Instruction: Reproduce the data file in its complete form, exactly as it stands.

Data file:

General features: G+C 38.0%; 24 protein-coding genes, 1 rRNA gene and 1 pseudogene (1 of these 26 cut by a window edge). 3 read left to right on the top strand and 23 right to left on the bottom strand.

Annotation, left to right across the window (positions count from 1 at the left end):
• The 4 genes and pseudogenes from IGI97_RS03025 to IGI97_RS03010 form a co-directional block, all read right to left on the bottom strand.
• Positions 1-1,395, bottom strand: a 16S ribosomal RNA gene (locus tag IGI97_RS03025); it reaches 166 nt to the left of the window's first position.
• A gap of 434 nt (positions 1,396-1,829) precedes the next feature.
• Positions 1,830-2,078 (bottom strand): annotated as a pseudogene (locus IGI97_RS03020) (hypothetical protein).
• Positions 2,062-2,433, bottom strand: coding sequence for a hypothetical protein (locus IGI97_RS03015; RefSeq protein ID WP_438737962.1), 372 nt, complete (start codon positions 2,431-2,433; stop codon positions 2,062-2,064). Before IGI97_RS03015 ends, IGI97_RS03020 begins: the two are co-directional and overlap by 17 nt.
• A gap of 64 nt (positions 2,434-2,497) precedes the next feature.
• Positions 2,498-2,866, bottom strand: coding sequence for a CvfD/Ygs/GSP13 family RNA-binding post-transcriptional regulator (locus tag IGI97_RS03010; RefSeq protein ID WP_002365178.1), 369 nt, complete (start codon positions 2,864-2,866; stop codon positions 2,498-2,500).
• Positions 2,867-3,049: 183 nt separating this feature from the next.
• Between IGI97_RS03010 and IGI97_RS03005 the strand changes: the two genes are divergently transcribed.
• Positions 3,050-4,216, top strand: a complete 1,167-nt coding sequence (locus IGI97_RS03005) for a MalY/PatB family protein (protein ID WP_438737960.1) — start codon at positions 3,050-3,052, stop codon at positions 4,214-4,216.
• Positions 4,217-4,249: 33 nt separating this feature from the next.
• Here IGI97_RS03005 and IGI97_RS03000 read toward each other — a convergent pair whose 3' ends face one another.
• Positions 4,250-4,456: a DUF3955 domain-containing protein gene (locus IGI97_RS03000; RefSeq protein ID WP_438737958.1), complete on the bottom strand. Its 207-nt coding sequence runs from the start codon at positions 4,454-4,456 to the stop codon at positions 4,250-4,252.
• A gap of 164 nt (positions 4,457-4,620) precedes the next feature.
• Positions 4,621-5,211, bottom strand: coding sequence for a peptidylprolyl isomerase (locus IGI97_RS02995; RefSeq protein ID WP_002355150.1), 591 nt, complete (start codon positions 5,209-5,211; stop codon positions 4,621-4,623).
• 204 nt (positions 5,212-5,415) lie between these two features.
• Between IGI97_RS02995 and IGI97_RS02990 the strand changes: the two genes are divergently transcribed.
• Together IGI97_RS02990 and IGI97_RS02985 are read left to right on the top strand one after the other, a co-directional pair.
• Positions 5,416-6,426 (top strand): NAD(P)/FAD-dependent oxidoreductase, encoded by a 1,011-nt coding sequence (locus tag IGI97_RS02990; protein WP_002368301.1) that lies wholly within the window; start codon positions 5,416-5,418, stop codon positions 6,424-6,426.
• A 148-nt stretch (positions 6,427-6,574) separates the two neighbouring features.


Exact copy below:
General features: G+C 38.0%; 24 protein-coding genes, 1 rRNA gene and 1 pseudogene (1 of these 26 cut by a window edge). 3 read left to right on the top strand and 23 right to left on the bottom strand.

Annotation, left to right across the window (positions count from 1 at the left end):
• The 4 genes and pseudogenes from IGI97_RS03025 to IGI97_RS03010 form a co-directional block, all read right to left on the bottom strand.
• Positions 1-1,395, bottom strand: a 16S ribosomal RNA gene (locus tag IGI97_RS03025); it reaches 166 nt to the left of the window's first position.
• A gap of 434 nt (positions 1,396-1,829) precedes the next feature.
• Positions 1,830-2,078 (bottom strand): annotated as a pseudogene (locus IGI97_RS03020) (hypothetical protein).
• Positions 2,062-2,433, bottom strand: coding sequence for a hypothetical protein (locus IGI97_RS03015; RefSeq protein ID WP_438737962.1), 372 nt, complete (start codon positions 2,431-2,433; stop codon positions 2,062-2,064). Before IGI97_RS03015 ends, IGI97_RS03020 begins: the two are co-directional and overlap by 17 nt.
• A gap of 64 nt (positions 2,434-2,497) precedes the next feature.
• Positions 2,498-2,866, bottom strand: coding sequence for a CvfD/Ygs/GSP13 family RNA-binding post-transcriptional regulator (locus tag IGI97_RS03010; RefSeq protein ID WP_002365178.1), 369 nt, complete (start codon positions 2,864-2,866; stop codon positions 2,498-2,500).
• Positions 2,867-3,049: 183 nt separating this feature from the next.
• Between IGI97_RS03010 and IGI97_RS03005 the strand changes: the two genes are divergently transcribed.
• Positions 3,050-4,216, top strand: a complete 1,167-nt coding sequence (locus IGI97_RS03005) for a MalY/PatB family protein (protein ID WP_438737960.1) — start codon at positions 3,050-3,052, stop codon at positions 4,214-4,216.
• Positions 4,217-4,249: 33 nt separating this feature from the next.
• Here IGI97_RS03005 and IGI97_RS03000 read toward each other — a convergent pair whose 3' ends face one another.
• Positions 4,250-4,456: a DUF3955 domain-containing protein gene (locus IGI97_RS03000; RefSeq protein ID WP_438737958.1), complete on the bottom strand. Its 207-nt coding sequence runs from the start codon at positions 4,454-4,456 to the stop codon at positions 4,250-4,252.
• A gap of 164 nt (positions 4,457-4,620) precedes the next feature.
• Positions 4,621-5,211, bottom strand: coding sequence for a peptidylprolyl isomerase (locus IGI97_RS02995; RefSeq protein ID WP_002355150.1), 591 nt, complete (start codon positions 5,209-5,211; stop codon positions 4,621-4,623).
• 204 nt (positions 5,212-5,415) lie between these two features.
• Between IGI97_RS02995 and IGI97_RS02990 the strand changes: the two genes are divergently transcribed.
• Together IGI97_RS02990 and IGI97_RS02985 are read left to right on the top strand one after the other, a co-directional pair.
• Positions 5,416-6,426 (top strand): NAD(P)/FAD-dependent oxidoreductase, encoded by a 1,011-nt coding sequence (locus tag IGI97_RS02990; protein WP_002368301.1) that lies wholly within the window; start codon positions 5,416-5,418, stop codon positions 6,424-6,426.
• A 148-nt stretch (positions 6,427-6,574) separates the two neighbouring features.